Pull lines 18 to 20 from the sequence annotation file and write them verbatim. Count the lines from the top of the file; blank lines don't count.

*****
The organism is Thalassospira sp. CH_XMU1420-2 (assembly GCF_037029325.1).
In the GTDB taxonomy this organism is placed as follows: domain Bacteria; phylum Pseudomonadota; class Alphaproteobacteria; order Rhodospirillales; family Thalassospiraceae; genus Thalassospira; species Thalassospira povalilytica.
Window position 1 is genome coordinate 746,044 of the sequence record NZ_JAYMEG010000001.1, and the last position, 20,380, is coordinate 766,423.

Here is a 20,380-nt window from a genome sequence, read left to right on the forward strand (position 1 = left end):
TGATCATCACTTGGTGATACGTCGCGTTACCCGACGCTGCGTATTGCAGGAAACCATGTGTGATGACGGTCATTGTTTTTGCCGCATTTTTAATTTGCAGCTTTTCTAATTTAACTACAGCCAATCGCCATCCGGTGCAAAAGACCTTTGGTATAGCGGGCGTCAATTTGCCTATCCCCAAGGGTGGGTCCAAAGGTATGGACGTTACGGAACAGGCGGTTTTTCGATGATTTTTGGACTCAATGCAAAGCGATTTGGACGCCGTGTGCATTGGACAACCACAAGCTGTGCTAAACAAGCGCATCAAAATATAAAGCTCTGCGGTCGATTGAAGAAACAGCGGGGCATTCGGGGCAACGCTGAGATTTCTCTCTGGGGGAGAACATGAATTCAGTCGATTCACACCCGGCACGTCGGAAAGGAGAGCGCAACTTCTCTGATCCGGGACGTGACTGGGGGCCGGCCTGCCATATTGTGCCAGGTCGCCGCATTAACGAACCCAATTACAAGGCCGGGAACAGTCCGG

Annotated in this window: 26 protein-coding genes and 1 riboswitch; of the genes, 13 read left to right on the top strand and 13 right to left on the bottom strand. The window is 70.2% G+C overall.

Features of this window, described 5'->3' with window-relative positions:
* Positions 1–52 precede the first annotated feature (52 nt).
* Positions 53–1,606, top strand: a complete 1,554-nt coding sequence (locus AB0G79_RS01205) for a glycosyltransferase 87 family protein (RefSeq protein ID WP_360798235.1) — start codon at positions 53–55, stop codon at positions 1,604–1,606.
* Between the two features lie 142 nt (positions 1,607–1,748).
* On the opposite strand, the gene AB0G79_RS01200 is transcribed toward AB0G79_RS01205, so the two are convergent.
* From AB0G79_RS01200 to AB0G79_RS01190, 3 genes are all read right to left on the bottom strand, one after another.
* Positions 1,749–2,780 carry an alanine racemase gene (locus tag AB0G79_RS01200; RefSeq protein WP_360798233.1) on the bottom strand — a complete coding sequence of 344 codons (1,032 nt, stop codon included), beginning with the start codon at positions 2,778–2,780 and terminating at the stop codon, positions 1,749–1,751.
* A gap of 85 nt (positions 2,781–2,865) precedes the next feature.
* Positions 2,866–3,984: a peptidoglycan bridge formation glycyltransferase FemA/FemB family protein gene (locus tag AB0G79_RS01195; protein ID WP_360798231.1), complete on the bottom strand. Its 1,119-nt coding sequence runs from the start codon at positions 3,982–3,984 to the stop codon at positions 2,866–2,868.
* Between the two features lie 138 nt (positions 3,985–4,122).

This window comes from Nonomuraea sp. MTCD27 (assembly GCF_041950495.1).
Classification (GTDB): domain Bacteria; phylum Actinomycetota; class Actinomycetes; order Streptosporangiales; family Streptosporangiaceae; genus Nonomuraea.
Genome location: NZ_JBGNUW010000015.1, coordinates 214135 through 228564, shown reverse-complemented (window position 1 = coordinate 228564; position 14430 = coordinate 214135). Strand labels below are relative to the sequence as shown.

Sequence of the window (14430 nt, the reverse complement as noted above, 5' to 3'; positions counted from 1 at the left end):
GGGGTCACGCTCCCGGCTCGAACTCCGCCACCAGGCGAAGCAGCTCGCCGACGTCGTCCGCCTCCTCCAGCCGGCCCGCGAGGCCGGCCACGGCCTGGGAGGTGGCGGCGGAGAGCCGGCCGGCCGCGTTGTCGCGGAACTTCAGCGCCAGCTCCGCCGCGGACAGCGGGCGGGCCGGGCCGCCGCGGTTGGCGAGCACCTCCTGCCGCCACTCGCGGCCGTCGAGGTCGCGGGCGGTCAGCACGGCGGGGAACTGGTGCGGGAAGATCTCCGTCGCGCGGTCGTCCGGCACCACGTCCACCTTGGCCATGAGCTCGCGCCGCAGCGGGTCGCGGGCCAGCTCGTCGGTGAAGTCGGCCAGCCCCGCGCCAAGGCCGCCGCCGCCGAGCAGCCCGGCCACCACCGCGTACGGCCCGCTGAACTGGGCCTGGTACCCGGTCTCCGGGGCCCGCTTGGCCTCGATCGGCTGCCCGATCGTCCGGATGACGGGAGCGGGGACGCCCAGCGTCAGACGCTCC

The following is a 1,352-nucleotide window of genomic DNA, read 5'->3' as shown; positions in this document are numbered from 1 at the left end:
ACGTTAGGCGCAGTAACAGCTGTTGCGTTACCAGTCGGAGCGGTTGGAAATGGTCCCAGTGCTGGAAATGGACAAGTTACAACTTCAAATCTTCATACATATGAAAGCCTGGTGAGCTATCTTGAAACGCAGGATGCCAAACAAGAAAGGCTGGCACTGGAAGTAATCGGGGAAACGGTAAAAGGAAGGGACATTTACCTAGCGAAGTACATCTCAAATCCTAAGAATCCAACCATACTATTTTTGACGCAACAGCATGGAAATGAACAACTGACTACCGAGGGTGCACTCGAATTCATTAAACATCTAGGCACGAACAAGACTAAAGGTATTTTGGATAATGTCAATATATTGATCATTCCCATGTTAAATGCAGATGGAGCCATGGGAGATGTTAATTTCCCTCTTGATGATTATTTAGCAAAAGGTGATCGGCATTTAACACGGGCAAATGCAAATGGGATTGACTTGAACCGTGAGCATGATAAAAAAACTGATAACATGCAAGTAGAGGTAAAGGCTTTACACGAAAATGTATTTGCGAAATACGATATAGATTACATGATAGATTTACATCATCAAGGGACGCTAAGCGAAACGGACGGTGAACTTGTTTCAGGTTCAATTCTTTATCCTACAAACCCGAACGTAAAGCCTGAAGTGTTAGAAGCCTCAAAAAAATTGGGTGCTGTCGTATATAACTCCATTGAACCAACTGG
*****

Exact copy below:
Classification (GTDB): domain Bacteria; phylum Actinomycetota; class Actinomycetes; order Streptosporangiales; family Streptosporangiaceae; genus Nonomuraea.
Genome location: NZ_JBGNUW010000015.1, coordinates 214135 through 228564, shown reverse-complemented (window position 1 = coordinate 228564; position 14430 = coordinate 214135). Strand labels below are relative to the sequence as shown.

Sequence of the window (14430 nt, the reverse complement as noted above, 5' to 3'; positions counted from 1 at the left end):